I also found the cemetery serene, like my own private park. Nobody else was ever there—probably because the cemetery entrance is hidden, on a nearby dead-end street. And despite my obsessive thoughts about dying, I liked the sense of being in a place where time had stood still for more than 200 years.

 ________

Bobby in Naziland is available on Amazon and all other online booksellers, as well as at your local brick-and-mortar bookstore, where you really should buy it.

 

I invite you to join me on Facebook or follow me on Twitter or my just-launched Instagram.

Be the first to comment

Moe and the Stooges: Bigger Than Babs?

 

Erasmus Hall High School has always made a point of publicizing its famous alumni, of which there are plenty. The list, which includes actors, writers, athletes, and a certain chess champion, is well known. (You can read it here and here.) Barbra Streisand, of course, was the local girl that everybody in Flatbush knew about, even if they didn't go to Erasmus.

 

Babs could not only sing; she was an honor student—a role model for the entire neighborhood. Yet it was almost a secret that somebody whose fame arguably rivals or eclipses that of the great Ms. Streisand also attended Erasmus.

 

The school, presumably, preferred that the student body remain ignorant of the fact that a high school dropout could become rich and famous by performing violent acts of slapstick stupidity.

 

Yes, Moe Howard was, however briefly, an Erasmian. And he makes a cameo appearance in Bobby in Naziland—because, in 1962, to promote the film The Three Stooges in Orbit, the Stooges made a live appearance at the Lowe's Kings, on Flatbush Avenue, sending the packed house of Stooge-crazy kids into paroxysms of ecstasy. (That's Larry, Moe, and Curly in the photo.)

 

And yes, I was there. My takeaway from that memorable afternoon: Larry's hair was real.

________

Bobby in Naziland is available on Amazon and all other online booksellers, as well as at your local brick-and-mortar bookstore, where you really should buy it.

 

I invite you to join me on Facebook or follow me on Twitter.

Be the first to comment

The Gin Mills of Church Avenue

 

I never heard anybody call it the "Maple Court Cafe," but that's its official name, at least according to the above postcard. Everybody called it the "Maple Court Tavern," because that's what it was—a tavern, a bar, or as my father called every low-rent dive on Church Avenue, a "gin mill."

 

And though the postcard makes it look like a classy joint—it was once the conveniently located bar of choice for the wealthy denizens of Prospect Park South—by the time I came to know it, it was a dim, dank, dingy place. There were no potted plants or souvenir postcards or palm trees painted on the walls. According to my parents, it was where the "goyim" did their drinking. In my mind's eye, the bar was horseshoe shaped. But it was, in fact, a rectangle with curved corners. Because I sat at the far end, I can see how I misremembered that.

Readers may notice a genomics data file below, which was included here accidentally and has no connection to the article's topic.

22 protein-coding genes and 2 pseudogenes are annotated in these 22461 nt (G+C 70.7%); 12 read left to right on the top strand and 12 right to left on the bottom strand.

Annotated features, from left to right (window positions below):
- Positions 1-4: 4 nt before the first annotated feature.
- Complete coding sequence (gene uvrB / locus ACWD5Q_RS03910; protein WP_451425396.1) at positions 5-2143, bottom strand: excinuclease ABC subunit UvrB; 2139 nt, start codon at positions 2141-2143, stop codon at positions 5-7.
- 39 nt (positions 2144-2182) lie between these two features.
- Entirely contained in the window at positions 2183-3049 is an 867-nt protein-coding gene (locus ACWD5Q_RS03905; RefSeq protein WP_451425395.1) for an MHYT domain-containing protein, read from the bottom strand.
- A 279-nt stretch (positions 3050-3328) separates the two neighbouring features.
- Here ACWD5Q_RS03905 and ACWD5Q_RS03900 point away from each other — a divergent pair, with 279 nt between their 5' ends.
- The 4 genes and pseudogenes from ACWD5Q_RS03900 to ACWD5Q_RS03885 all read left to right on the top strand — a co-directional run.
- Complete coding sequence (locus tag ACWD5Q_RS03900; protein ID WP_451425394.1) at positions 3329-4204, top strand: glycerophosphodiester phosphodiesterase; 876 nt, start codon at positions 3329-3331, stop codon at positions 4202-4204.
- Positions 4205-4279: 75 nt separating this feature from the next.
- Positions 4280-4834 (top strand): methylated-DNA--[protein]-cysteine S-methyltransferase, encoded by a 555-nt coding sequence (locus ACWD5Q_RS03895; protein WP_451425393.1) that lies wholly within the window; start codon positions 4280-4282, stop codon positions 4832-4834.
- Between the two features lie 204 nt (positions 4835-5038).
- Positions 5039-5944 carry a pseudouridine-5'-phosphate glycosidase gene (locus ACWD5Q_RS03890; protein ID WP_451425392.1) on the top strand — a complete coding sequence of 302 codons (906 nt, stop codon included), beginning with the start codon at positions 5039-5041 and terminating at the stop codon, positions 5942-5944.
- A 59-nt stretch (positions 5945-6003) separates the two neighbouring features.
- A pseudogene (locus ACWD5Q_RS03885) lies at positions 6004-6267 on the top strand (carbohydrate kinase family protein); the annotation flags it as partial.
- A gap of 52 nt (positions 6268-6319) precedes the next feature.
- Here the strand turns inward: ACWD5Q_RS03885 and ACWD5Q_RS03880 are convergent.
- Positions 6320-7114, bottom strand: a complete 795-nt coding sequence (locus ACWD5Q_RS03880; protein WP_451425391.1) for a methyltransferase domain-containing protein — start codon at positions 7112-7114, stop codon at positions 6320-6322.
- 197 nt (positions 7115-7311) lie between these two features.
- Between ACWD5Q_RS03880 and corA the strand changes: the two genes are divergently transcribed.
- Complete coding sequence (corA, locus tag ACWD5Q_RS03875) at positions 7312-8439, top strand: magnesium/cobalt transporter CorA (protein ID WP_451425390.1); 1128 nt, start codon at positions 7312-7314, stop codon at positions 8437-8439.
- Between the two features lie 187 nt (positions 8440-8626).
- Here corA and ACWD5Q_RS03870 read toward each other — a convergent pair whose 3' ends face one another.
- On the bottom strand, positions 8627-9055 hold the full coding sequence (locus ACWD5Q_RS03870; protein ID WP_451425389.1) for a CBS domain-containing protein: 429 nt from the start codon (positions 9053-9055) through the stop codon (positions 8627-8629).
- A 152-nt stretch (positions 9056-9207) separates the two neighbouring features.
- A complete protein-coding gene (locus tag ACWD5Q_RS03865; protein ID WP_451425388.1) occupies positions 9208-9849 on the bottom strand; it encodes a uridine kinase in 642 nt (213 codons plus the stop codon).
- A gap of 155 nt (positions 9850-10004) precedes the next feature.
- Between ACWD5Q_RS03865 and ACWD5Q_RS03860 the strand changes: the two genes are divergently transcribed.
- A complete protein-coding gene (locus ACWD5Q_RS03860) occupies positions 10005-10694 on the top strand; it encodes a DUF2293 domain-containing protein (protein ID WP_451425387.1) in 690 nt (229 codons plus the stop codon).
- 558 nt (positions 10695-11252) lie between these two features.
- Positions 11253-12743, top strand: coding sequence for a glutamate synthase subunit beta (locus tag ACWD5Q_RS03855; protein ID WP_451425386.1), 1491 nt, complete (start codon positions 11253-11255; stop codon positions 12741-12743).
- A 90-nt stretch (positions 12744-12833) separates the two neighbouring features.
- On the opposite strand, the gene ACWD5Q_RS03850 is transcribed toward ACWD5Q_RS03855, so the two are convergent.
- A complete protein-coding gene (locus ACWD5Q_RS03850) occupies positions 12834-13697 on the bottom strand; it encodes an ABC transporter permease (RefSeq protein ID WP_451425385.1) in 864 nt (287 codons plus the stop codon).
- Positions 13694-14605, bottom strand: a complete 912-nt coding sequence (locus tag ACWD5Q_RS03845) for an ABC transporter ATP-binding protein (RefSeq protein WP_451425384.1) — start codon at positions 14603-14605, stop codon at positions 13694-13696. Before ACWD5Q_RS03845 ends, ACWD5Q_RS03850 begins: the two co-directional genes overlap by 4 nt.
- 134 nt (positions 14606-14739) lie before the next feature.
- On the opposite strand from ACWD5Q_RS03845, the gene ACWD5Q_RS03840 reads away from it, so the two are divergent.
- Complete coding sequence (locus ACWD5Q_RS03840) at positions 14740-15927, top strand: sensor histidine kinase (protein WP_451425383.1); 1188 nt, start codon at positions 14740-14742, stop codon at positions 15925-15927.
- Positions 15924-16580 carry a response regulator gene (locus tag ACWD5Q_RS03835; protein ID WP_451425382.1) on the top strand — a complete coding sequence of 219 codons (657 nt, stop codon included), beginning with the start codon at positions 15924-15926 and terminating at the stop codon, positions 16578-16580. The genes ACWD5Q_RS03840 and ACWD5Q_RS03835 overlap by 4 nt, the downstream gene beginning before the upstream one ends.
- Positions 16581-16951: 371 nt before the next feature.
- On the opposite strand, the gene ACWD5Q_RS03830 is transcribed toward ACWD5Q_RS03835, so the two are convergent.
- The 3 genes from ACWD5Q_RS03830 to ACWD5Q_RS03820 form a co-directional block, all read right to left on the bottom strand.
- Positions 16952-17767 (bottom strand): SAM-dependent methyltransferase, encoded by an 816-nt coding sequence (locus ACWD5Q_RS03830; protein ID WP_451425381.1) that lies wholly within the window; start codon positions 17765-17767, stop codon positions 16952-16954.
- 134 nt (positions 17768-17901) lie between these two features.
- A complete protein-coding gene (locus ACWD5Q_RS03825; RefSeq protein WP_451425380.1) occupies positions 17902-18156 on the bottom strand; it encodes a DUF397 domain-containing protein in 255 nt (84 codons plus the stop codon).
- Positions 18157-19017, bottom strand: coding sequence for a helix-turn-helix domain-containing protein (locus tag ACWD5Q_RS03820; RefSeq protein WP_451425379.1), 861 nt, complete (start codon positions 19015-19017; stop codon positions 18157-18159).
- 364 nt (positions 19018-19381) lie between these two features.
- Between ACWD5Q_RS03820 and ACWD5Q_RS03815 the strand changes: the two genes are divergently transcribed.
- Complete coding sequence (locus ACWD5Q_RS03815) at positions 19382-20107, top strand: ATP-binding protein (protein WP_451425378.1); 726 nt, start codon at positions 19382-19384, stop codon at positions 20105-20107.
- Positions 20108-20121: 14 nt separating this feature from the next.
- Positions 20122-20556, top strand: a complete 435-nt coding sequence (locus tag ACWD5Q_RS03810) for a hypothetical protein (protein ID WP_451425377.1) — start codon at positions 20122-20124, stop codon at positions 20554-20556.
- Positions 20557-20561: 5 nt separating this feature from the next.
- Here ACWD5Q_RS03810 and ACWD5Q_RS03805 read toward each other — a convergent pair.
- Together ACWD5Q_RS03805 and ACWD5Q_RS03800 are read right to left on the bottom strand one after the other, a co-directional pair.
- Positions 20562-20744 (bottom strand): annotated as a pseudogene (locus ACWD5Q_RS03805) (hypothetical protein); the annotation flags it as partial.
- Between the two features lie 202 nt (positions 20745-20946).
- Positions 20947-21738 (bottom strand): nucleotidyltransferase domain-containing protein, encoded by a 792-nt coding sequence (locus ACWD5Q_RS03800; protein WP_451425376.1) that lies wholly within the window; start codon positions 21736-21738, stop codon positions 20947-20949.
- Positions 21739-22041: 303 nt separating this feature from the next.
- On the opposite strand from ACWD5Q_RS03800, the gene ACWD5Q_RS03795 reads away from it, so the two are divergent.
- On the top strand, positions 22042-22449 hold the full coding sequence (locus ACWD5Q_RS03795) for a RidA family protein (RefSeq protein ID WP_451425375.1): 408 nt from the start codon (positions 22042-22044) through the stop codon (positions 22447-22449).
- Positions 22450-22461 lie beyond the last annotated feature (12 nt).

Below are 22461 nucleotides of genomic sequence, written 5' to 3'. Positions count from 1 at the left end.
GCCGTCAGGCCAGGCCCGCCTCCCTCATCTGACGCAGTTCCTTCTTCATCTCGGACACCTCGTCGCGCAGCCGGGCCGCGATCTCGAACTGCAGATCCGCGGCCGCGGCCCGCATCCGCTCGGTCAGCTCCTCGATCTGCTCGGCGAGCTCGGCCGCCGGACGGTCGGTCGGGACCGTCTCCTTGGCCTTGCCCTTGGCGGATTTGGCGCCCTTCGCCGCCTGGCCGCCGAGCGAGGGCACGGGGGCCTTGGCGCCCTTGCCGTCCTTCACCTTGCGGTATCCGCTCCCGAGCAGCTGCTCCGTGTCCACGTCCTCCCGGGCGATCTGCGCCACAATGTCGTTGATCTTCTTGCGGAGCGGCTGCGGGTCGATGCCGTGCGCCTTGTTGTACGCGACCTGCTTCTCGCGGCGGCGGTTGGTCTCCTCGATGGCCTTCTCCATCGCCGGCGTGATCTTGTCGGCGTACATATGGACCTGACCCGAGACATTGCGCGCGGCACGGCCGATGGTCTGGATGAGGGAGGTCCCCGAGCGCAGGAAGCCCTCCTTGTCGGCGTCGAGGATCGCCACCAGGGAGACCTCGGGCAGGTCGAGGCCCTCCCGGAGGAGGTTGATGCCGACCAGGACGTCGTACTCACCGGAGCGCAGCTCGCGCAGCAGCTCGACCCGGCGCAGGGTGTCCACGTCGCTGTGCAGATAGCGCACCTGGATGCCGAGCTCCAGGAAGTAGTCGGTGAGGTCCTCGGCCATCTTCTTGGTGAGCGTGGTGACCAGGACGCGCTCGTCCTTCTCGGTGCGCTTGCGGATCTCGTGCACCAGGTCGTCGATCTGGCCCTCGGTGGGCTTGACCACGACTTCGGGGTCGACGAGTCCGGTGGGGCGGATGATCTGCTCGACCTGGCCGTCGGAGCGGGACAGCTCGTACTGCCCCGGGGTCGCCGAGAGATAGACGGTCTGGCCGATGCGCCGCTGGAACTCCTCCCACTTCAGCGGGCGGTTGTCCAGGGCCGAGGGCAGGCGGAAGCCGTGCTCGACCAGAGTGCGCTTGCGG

The Stingo I refer to in the quote under the postcard is the narrator of William Styron's Holocaust novel, Sophie's Choice. It's one of the many places in Flatbush that appear in his book as well as mine, and in Bobby in Naziland, I spend a couple of pages contrasting my own impressions of the neighborhood with Stingo's.

 

Every store, bar, and restaurant on Church Avenue's commercial strip has since been replaced by some other kind of store or restaurant (though no bars). A laundry has become a health food store. Two candy stores, including my father's, have become part of a subway station.

 

And the Maple Court Tavern (or cafe) is a pharmacy. Choose your poison, though now you need a prescription.

________

Headpress will publish Bobby in Naziland September 1; it's now available for pre-order on Amazon and all other online booksellers.

 

I invite you to join me on Facebook or follow me on Twitter.

1 Comments
Post a comment

King of the Jews

 

When the Dodgers played their last game in Brooklyn, on September 24, 1957, I was five years old and had just begun kindergarten. As I explain in Bobby in Naziland, I am among the last generation to have a living memory of the Brooklyn Dodgers. Had I been born just a few months later, I would not have been old enough to remember them.

 

So yes, I remember seeing them play on the tiny screen of our black-and-white TV, while my mother, a true-blue Dodgers fan, and her friends sat around the living room cheering "them Bums" on. Even more clearly, I remember people talking about the Dodgers because people talked about them for years after they left Brooklyn. And they never stopped talking about Bobby Thomson's soul-destroying "shot heard 'round the world" in the 1951 playoff game between the Dodgers and Giants.